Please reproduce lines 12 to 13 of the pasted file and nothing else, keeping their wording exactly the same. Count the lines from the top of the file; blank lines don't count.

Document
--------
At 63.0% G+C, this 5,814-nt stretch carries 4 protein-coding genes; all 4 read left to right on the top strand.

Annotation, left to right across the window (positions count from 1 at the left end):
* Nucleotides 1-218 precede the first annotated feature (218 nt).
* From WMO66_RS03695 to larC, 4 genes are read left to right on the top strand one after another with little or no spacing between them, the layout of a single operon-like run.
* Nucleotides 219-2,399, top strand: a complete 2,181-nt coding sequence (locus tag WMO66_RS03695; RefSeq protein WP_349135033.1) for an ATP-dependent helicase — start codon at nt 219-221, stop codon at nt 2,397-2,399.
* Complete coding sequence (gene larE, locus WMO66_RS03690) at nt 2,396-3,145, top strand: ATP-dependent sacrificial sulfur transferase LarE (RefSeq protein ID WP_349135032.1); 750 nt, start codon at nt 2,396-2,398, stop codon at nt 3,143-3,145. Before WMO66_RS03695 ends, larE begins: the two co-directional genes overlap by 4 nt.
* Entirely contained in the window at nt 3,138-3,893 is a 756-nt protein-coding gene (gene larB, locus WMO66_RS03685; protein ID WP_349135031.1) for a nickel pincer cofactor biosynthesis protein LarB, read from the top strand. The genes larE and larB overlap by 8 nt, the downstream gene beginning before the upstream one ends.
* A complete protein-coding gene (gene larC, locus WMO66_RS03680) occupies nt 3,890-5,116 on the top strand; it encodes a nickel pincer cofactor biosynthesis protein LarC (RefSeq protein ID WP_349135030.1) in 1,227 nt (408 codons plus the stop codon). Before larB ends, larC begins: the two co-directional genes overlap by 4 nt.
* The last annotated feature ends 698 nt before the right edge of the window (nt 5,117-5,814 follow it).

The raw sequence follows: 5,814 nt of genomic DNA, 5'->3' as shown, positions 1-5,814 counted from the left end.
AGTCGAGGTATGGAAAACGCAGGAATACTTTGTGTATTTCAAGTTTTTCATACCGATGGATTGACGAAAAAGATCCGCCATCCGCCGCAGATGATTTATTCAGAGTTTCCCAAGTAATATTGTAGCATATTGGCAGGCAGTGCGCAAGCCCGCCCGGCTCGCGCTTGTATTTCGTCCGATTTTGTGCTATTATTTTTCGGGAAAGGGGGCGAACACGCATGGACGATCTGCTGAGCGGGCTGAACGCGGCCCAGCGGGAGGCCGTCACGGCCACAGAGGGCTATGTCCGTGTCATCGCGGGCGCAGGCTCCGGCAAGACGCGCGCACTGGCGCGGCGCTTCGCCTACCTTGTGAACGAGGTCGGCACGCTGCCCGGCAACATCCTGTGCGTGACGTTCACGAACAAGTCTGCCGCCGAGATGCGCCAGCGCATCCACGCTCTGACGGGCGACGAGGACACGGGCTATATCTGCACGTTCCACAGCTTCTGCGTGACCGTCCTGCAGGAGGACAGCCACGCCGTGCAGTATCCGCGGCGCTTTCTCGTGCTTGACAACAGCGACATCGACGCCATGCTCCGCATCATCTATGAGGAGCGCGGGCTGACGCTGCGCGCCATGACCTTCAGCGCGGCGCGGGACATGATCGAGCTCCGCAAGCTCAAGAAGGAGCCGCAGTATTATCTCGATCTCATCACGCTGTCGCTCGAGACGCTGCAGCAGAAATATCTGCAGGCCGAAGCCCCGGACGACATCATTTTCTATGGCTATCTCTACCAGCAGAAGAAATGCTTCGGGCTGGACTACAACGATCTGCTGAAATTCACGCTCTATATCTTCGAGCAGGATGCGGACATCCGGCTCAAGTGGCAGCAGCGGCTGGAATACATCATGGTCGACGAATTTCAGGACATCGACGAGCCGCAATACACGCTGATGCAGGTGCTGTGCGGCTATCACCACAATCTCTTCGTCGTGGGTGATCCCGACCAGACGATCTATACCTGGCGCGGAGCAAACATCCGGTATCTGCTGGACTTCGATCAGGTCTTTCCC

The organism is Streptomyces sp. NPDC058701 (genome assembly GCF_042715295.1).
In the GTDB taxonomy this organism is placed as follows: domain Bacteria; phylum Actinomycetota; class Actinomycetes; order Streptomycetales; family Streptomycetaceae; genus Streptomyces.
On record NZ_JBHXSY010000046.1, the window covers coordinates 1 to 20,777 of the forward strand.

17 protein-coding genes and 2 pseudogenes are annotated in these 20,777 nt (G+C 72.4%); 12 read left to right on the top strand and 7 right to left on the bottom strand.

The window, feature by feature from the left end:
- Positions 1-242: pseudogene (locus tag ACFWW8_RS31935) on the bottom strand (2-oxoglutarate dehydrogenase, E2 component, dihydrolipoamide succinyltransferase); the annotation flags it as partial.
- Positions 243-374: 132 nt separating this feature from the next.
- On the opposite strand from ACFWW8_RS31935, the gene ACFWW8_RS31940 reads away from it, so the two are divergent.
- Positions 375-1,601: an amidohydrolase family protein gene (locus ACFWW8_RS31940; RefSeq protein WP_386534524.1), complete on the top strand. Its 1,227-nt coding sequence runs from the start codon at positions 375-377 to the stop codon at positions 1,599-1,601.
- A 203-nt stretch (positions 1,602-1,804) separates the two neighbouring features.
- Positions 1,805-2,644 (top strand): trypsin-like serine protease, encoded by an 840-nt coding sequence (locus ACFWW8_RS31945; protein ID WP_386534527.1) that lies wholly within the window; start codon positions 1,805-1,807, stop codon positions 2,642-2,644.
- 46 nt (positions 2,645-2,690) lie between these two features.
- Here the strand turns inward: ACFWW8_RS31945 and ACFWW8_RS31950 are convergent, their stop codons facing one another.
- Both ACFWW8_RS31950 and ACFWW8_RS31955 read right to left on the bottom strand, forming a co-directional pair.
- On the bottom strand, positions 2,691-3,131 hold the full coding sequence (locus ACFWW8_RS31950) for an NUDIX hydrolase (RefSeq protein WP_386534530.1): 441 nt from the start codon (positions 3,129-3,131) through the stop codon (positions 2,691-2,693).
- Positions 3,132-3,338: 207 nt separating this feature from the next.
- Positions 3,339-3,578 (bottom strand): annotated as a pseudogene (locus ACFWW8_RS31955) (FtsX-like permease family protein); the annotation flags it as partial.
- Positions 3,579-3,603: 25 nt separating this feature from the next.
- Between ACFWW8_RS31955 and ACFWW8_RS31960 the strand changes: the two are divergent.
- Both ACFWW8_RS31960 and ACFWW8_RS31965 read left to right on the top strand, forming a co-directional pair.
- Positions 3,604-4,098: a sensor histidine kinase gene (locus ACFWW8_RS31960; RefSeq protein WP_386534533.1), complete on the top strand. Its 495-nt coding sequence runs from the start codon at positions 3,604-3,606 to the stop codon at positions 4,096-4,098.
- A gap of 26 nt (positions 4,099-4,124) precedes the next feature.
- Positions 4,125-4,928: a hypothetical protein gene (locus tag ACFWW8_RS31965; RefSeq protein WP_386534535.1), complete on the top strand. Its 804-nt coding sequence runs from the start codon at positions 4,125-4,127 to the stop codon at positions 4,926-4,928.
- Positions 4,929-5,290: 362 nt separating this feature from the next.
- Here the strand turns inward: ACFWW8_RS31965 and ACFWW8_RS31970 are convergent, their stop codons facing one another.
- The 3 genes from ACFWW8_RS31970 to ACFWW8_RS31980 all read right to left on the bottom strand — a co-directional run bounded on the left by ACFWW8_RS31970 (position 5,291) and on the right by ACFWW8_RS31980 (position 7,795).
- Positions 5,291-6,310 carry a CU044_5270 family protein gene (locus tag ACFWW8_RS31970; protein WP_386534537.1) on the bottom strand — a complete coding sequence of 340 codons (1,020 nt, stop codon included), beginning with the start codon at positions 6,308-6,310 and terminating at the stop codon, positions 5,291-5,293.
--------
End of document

The organism is Streptomyces sp. NPDC058701 (genome assembly GCF_042715295.1).
In the GTDB taxonomy this organism is placed as follows: domain Bacteria; phylum Actinomycetota; class Actinomycetes; order Streptomycetales; family Streptomycetaceae; genus Streptomyces.